Starting in FY 2018, education resources created with Department of Education discretionary competitive grants ($4.2 billion in FY 2016) must be openly licensed and shared with the public. This announcement comes after years of work by Department of Education staff, multiple civil society organizations, and individual open education leaders.

This new Department of Education open licensing rule follows the example set by the Department of Labor External link opens in new window or tab agency-wide CC BY External link opens in new window or tab open licensing policy, the Department of State’s open licensing playbook External link opens in new window or tab for federal agencies, and multiple other open education licensing policies External link opens in new window or tab from around the world. While the rule does not specify the use of a CC license by name, it provides guidance on what attributes the open license needs to contain.

The text of the final rule was published in the Federal Register and in the Government Publishing Office Code of Federal Regulations and can be found here External link opens in new window or tab.

Some of the summarized key points include:

  • Grantees must openly license to the public any grant deliverable that is created wholly or in part with Department competitive grant funds.
  • Grantees must grant to the public a worldwide, non-exclusive, royalty-free, perpetual, and irrevocable license to access, reproduce, prepare derivative works, publicly perform, publicly display, and distribute the copyrightable work provided that attribution is given to the copyright holder.
  • A grantee that is awarded competitive grant funds must have a plan to disseminate the openly licensed copyrightable works created with grant funds.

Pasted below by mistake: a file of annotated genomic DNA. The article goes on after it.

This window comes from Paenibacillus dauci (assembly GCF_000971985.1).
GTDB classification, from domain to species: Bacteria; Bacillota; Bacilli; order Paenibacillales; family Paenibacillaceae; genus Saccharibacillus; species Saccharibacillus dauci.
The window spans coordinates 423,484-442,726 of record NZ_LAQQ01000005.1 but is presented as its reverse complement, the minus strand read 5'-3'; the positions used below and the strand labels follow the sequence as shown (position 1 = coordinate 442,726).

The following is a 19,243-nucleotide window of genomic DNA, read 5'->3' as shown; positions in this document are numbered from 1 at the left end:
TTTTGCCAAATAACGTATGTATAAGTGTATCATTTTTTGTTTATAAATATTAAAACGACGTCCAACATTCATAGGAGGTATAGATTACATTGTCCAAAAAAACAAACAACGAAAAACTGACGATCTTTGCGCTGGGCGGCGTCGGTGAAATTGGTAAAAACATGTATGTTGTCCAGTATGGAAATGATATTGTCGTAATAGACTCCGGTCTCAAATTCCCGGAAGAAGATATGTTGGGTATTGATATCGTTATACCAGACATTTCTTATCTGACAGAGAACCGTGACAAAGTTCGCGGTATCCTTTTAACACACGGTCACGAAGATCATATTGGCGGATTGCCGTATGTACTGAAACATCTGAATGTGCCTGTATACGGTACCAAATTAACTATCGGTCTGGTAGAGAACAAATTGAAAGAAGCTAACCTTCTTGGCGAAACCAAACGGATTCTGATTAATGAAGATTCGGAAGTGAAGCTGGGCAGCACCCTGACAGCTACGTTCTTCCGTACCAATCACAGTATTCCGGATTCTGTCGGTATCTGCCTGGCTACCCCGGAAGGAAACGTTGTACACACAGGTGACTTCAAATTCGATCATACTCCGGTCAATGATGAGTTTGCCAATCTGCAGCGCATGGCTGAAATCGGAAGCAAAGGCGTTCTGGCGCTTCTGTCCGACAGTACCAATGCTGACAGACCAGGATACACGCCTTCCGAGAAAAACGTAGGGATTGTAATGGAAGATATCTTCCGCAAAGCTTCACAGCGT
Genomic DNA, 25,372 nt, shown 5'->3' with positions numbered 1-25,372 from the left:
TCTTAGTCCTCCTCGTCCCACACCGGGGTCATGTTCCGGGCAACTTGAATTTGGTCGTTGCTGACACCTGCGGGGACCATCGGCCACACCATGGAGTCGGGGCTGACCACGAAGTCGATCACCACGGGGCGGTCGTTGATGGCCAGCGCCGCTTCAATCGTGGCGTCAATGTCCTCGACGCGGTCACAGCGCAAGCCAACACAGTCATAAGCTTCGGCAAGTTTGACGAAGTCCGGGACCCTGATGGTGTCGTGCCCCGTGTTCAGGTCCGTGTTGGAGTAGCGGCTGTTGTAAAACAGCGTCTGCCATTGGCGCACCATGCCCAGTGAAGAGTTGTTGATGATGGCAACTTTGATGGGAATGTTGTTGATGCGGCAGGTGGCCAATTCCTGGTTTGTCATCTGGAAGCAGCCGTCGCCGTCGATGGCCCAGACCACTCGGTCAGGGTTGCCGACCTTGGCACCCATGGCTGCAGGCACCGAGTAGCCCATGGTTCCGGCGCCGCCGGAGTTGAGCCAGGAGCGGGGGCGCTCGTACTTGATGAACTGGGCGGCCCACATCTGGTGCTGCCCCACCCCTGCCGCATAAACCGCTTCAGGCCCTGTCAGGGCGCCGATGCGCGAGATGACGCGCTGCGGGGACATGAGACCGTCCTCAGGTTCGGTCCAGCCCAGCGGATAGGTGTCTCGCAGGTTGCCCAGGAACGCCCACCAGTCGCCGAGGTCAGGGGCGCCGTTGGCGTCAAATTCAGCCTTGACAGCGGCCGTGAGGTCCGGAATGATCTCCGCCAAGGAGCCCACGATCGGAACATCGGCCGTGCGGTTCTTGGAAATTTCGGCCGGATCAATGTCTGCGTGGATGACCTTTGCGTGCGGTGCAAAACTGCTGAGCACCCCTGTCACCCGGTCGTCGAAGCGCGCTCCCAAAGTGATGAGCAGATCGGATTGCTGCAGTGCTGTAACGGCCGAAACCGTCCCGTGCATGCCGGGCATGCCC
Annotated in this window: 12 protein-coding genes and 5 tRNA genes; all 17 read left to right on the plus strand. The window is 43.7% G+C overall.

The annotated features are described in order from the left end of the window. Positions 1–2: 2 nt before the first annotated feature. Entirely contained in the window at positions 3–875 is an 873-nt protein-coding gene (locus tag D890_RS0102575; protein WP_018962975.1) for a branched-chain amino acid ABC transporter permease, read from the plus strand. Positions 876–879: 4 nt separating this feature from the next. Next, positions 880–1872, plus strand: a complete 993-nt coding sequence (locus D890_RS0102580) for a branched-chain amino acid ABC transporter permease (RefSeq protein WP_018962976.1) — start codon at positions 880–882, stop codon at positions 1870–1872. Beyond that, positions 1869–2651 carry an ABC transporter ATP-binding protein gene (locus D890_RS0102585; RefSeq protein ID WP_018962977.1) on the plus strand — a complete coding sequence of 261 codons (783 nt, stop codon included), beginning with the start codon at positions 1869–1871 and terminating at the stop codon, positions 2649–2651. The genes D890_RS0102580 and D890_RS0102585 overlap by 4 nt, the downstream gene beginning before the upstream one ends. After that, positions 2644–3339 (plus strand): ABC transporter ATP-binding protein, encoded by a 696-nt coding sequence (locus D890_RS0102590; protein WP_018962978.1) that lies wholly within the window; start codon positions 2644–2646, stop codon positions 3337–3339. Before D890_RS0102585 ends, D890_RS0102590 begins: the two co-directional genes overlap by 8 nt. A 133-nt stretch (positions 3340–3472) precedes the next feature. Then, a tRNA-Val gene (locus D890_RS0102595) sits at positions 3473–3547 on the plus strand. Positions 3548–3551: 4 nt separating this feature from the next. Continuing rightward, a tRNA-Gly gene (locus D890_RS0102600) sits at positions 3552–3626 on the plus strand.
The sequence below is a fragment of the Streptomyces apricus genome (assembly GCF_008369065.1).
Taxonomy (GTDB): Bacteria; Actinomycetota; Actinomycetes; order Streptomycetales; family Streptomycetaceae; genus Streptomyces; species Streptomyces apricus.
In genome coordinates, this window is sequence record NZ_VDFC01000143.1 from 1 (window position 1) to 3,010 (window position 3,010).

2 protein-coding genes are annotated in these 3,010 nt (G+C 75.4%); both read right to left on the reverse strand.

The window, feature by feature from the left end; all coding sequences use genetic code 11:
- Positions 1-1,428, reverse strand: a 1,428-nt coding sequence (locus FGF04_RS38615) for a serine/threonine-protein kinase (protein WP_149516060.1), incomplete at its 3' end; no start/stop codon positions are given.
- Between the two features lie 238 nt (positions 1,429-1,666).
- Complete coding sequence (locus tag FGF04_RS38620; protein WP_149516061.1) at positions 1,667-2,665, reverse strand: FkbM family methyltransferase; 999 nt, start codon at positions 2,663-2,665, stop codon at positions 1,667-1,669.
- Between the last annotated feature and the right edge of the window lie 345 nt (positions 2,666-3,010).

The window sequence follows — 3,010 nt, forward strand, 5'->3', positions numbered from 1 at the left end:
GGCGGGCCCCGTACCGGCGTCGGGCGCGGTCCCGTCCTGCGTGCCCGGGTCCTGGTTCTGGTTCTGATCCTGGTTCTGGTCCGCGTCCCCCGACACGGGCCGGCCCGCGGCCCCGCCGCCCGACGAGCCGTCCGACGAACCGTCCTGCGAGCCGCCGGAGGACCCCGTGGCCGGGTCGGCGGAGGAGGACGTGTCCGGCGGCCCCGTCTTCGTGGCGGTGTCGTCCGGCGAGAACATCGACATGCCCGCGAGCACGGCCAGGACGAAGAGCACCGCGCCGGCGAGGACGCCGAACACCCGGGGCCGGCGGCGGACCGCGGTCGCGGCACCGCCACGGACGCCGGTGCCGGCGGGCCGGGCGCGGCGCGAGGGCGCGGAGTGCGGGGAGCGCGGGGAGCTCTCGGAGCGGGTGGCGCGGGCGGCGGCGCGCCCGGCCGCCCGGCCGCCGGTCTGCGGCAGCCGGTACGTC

Grantees may select any open licenses that comply with the requirements of this section, including, at the grantee’s discretion, a license that limits use to noncommercial purposes.

Source: Creative Commons https://creativecommons.org/2017/06/06/us-doe-open-licensing/ External link opens in new window or tab

These days, statements of all stripes are bombarding us via broadcast and social media. The trick is classifying them correctly before we swallow them ourselves, much less before we hit “Like,” “Share” or “Retweet.” And that’s the goal of an educational initiative that will be adopted by 10 universities across the country this coming spring.

Thinking like fact-checkers

This new approach seeks to get students thinking like, and doing the work of, fact-checkers.

“We have approached media literacy and news literacy in the past sort of like rhetoricians,” says Mike Caulfield, director of blended and networked learning at Washington State University in Vancouver.

Four moves and a habit

Caulfield has distilled this approach into what he calls “Four moves and a habit,” in a free online textbook External link opens in new window or tab that he’s published. It’s aimed at college students, but frankly it’s relevant to everyone.

The moves are:

  1. Check for previous work: Look around to see if someone else has already fact-checked the claim or provided a synthesis of research. [Some places to look: Wikipedia External link opens in new window or tab, Snopes External link opens in new window or tab, Politifact External link opens in new window or tab and NPR’s own Fact Check External link opens in new window or tab website.
  2. Go upstream to the source: Most web content is not original. Get to the original source to understand the trustworthiness of the information. Is it a reputable scientific journal? Is there an original news media account from a well-known outlet? If that’s not immediately apparent, then move to step 3.
  3. Read laterally: Once you get to the source of a claim, read what other people say about the source (publication, author, etc.). The truth is in the network.
  4. Circle back: If you get lost, or hit dead ends or find yourself going down a rabbit hole, back up and start over.

Caulfield is also the director of the Digital Polarization Initiative of the American Association of State Colleges and Universities‘s External link opens in new window or tab American Democracy Project External link opens in new window or tab . Starting this spring, the initiative will bring at least 10 universities together to promote web literacy.

Source: Mindshift External link opens in new window or tab